Kerrianne Perron

When Kerrianne Perron was younger, her dad gave her some career advice: Pick a job you’d want to do for a very long time.

Now 52, Perron has been a nurse for 32 years.

“He was right and I’ve always loved it,” she said.

A registered nurse at St. Mary’s Regional Medical Center, Perron has worked with patients, handled admitting, assisted with procedures and taught other health care providers. During the pandemic, she’s working with infection control and the PPE task force.

“Seeing about questions of staff on the floors with COVID patients and trying to keep them updated during a very fluid situation with CDC guidelines continuously changing — not the most popular person, frankly,” she said. “I tried to make sure all PPE needs were met and monitored appropriateness of use and waste.”

And as part of her job, she’s seen a few COVID-19 patients.

“The first was the scariest, but after getting all the garb on and finally getting into the room, the patient wasn’t the green-eyed monster I’d been expecting; it was a patient,” she said. “It took two seconds to forget the diagnosis and just take care of the needs of the patient.”

Though there is one major difference to seeing patients now: It’s hotter.

“All the gear on makes you sweaty and it is harder to breathe,” she said.

In all, nursing during a pandemic hasn’t been easy.

“I have anxiety. I’ve never had anxiety in my job,” Perron said. “I have bad dreams and overall just anxious on a day-to-day basis.”

She has, she said, gone through “a multitude of emotions.”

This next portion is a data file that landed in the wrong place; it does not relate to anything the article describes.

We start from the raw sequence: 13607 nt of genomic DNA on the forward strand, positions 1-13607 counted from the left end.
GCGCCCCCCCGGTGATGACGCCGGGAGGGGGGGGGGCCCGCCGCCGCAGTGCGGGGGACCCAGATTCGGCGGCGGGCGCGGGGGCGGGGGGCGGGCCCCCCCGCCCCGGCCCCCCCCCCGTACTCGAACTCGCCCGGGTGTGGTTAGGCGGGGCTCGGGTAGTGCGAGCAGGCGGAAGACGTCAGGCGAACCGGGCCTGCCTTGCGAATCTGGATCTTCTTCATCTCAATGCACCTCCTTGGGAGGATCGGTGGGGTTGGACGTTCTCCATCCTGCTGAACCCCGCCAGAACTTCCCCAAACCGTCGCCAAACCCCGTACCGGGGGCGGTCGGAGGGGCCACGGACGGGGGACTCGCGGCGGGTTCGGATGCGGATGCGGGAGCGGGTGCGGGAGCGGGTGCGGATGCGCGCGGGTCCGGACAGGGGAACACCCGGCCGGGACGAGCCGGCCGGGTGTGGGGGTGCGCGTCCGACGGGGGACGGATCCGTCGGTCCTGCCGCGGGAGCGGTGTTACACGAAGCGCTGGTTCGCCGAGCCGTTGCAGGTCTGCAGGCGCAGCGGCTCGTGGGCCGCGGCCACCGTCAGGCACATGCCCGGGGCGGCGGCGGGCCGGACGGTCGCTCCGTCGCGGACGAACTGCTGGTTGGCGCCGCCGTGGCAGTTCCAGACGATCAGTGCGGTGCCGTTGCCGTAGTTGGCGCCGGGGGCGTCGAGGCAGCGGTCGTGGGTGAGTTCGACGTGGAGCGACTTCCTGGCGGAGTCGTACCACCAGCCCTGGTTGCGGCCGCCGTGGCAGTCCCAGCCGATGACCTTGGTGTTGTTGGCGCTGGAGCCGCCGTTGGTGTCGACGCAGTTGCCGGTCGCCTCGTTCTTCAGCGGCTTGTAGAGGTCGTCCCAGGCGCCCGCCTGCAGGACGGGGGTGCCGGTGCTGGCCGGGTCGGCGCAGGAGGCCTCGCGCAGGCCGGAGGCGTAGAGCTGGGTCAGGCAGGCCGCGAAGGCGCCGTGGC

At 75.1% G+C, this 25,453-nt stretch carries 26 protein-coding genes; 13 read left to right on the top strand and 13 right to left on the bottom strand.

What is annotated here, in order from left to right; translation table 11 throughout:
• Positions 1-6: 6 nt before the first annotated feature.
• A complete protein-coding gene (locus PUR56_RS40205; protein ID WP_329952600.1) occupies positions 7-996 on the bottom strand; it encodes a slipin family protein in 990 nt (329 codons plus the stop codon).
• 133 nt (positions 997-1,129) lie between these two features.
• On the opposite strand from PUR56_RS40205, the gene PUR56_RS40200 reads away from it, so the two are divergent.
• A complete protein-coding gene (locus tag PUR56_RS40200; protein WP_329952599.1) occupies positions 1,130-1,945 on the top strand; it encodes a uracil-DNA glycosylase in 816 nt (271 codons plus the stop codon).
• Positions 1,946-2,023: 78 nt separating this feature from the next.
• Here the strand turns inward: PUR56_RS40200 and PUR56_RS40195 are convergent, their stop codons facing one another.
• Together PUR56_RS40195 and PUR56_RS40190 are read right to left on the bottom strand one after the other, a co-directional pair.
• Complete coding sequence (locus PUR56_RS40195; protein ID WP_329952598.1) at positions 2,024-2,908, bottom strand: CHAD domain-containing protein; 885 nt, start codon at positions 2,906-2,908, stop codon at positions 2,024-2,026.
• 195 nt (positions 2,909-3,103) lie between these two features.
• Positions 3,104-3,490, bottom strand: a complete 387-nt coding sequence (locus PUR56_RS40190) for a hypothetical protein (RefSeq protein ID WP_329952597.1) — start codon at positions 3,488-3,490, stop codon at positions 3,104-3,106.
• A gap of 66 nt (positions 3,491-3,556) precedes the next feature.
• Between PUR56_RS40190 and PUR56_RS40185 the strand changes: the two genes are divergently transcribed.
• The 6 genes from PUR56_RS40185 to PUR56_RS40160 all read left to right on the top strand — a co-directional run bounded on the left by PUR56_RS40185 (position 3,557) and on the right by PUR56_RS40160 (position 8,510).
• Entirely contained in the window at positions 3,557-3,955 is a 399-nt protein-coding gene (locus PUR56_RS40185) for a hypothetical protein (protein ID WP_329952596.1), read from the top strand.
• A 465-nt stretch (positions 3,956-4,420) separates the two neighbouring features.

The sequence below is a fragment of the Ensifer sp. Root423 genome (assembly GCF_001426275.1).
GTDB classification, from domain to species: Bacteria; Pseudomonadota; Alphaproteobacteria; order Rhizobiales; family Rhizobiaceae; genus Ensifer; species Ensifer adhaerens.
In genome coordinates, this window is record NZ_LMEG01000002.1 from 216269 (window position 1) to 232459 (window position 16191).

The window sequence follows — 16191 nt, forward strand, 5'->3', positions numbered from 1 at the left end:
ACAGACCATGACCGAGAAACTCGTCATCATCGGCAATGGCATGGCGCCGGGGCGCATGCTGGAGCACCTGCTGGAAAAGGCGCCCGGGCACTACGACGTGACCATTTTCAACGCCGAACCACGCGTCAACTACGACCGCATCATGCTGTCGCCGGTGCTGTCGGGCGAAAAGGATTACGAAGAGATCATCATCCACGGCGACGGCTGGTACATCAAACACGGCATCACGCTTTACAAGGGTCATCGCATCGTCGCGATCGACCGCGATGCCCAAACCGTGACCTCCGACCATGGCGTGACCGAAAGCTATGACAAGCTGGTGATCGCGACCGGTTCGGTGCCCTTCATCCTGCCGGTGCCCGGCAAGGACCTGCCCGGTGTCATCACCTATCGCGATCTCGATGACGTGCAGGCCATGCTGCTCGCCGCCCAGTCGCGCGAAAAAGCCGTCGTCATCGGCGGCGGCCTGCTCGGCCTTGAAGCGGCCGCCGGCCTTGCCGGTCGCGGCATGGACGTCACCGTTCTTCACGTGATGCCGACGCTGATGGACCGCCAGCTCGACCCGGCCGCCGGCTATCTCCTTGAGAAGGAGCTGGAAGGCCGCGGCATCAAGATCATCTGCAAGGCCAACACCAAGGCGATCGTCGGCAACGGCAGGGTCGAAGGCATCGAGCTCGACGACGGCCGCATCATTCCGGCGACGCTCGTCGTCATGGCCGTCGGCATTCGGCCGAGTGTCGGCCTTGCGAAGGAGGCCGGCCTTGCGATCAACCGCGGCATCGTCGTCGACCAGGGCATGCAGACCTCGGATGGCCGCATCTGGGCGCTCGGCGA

“The only things that didn’t change were that people still need care and I still care about those people,” she said.

Vanessa Parlin

As a cardiac care nurse at Central Maine Medical Center, Vanessa Parlin typically preps and helps patients recover from heart catheterizations, pacemaker surgery and other procedures. But for the past four weeks, she’s been redeployed to the emergency department.

Parlin, 37, has been a nurse for 14 years and worked in emergency several years ago. With COVID-19, the ED needed her back.

“It was a huge adjustment. I was more than willing to help — that’s just my nature — but it was a big work difference going back to a faster pace, a more intense never-knowing-what’s-coming-through-the-door environment versus an elective patient who knows exactly what’s going on and why they’re there,” she said.

Not only was the emergency department different from cardiology, but it also differed from the emergency department she remembered.

“A lot of the patients in our community are waiting to come in, I think out of fear and out of  hearing stuff. . . . So we’re having sick, sick patients come in when they should have come in days earlier. So they’re sicker than they would have been,” she said.

And then there was the risk of COVID-19 itself. With a husband and 7-year-old twins at home, Parlin doesn’t want to take chances. She changes into scrubs and personal protective equipment at the hospital, then changes out of them before going home.

“I come home and I go right to the shower. I use our spare shower that no one uses,” she said. “No one wants to bring that home.”

Right now, her biggest challenge is simply adjusting day-to-day — new schedule, new workplace, new rules, new precautions. New disease.

“It’s just adjusting to this new nursing life that we have. It’s not what any of us are used to,” she said.